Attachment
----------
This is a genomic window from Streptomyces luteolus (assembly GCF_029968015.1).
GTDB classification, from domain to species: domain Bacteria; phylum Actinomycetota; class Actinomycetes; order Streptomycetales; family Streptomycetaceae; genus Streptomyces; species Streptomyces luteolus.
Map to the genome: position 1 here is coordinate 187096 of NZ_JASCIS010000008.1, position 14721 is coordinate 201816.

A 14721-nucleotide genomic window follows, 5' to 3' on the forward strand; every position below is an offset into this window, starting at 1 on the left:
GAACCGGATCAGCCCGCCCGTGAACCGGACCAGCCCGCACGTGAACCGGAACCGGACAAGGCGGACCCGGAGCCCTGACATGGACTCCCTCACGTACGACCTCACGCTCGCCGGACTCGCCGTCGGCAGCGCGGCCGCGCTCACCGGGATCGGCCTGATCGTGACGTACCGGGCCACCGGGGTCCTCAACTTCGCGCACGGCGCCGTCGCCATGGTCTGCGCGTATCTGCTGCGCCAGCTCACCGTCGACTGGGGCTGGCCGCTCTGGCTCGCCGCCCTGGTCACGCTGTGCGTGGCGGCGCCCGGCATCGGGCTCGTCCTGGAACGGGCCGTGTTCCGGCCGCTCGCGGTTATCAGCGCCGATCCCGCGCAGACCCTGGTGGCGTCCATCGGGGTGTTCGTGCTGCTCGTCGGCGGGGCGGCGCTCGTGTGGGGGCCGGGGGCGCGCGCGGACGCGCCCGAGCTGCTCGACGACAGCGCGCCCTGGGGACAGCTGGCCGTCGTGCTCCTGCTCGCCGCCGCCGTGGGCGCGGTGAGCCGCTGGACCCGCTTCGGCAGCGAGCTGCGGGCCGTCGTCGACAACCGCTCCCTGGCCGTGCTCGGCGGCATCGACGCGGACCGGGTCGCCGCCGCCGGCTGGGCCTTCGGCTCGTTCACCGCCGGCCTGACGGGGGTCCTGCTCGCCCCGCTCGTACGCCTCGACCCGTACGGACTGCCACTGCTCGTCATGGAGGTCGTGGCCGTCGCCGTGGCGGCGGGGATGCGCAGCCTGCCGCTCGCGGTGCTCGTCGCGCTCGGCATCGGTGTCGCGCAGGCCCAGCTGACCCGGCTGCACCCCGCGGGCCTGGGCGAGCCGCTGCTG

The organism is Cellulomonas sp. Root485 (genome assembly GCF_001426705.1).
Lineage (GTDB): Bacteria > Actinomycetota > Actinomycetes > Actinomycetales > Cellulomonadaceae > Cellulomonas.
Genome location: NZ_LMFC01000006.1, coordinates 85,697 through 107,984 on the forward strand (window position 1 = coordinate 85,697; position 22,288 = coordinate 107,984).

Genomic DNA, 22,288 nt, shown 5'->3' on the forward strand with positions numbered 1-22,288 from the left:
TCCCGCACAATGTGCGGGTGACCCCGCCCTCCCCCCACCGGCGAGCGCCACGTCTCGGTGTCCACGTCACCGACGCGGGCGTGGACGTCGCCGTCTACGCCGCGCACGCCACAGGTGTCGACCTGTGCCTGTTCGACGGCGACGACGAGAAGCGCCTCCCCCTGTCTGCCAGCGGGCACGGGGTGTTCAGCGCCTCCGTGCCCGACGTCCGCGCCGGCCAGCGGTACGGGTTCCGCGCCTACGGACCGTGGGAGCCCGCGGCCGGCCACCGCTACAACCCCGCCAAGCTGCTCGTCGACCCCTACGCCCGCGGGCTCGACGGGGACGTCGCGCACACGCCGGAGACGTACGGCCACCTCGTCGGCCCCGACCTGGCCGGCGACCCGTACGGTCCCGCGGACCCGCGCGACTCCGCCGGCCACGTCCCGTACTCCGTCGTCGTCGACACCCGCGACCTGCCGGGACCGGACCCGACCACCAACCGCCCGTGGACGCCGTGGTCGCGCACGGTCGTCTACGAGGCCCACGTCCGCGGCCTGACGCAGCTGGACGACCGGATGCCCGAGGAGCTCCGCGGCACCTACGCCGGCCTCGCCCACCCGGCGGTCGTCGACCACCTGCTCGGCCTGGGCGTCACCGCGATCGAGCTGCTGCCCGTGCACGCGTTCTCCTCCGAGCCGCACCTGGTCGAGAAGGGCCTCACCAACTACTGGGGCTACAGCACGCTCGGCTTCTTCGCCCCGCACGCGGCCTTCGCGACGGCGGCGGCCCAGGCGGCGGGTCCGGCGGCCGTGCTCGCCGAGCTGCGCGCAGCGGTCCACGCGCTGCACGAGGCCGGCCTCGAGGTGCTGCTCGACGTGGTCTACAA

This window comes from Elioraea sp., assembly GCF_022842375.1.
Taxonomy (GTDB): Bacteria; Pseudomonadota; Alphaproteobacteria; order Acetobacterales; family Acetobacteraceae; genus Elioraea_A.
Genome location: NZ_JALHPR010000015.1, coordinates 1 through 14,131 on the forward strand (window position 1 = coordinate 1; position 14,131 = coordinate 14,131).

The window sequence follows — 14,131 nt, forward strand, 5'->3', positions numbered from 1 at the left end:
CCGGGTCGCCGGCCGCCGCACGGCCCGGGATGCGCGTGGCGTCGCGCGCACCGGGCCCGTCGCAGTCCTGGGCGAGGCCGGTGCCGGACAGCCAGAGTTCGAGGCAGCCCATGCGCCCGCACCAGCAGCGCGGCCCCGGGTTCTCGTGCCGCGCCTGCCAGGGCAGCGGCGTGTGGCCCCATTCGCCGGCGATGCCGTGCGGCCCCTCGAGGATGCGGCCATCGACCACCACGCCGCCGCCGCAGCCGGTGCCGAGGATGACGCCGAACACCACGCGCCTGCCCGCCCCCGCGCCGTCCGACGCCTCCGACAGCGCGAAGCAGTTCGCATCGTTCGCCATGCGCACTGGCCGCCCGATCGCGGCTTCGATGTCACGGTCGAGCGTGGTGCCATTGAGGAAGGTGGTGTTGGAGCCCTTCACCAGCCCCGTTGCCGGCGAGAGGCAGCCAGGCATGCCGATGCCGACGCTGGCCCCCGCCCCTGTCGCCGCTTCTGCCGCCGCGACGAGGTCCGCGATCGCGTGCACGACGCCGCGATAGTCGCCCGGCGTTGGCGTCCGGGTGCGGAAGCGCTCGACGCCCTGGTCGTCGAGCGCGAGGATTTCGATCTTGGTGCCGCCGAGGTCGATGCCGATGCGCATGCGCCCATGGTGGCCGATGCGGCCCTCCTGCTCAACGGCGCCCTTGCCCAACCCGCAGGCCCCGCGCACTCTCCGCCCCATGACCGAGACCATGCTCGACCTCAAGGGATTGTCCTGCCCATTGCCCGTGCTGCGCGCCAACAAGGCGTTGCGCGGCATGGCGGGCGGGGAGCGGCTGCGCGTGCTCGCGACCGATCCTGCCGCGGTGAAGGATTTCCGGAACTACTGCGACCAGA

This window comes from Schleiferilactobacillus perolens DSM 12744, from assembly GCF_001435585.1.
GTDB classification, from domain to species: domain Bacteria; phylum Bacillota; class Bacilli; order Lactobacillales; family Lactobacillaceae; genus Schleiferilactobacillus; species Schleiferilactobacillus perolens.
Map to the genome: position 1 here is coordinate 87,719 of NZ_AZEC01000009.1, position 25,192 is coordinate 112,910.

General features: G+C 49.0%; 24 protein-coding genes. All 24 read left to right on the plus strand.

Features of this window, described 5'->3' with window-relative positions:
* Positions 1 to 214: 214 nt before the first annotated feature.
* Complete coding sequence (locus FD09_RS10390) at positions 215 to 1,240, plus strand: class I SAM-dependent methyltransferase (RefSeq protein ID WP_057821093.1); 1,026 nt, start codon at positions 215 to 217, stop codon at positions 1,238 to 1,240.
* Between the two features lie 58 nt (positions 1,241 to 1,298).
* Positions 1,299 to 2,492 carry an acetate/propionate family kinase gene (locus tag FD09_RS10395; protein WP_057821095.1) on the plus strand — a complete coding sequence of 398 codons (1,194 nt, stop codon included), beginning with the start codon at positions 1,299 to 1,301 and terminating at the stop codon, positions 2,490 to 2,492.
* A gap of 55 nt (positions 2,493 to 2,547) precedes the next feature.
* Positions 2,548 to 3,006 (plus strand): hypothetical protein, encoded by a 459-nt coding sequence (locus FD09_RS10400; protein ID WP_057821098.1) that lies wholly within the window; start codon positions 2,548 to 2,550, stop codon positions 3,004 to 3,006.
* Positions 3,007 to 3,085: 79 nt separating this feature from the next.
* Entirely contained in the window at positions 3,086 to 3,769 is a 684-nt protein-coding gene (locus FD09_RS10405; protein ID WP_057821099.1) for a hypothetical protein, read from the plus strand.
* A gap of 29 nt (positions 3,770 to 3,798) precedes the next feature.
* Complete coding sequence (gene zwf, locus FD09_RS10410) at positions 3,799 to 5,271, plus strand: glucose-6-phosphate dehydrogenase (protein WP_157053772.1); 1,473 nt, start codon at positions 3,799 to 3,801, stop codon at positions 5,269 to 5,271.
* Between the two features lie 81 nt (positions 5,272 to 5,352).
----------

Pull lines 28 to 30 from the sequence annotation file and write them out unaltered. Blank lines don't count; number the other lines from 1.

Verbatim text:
* Entirely contained in the window at positions 3,086 to 3,769 is a 684-nt protein-coding gene (locus FD09_RS10405; protein ID WP_057821099.1) for a hypothetical protein, read from the plus strand.
* A gap of 29 nt (positions 3,770 to 3,798) precedes the next feature.
* Complete coding sequence (gene zwf, locus FD09_RS10410) at positions 3,799 to 5,271, plus strand: glucose-6-phosphate dehydrogenase (protein WP_157053772.1); 1,473 nt, start codon at positions 3,799 to 3,801, stop codon at positions 5,269 to 5,271.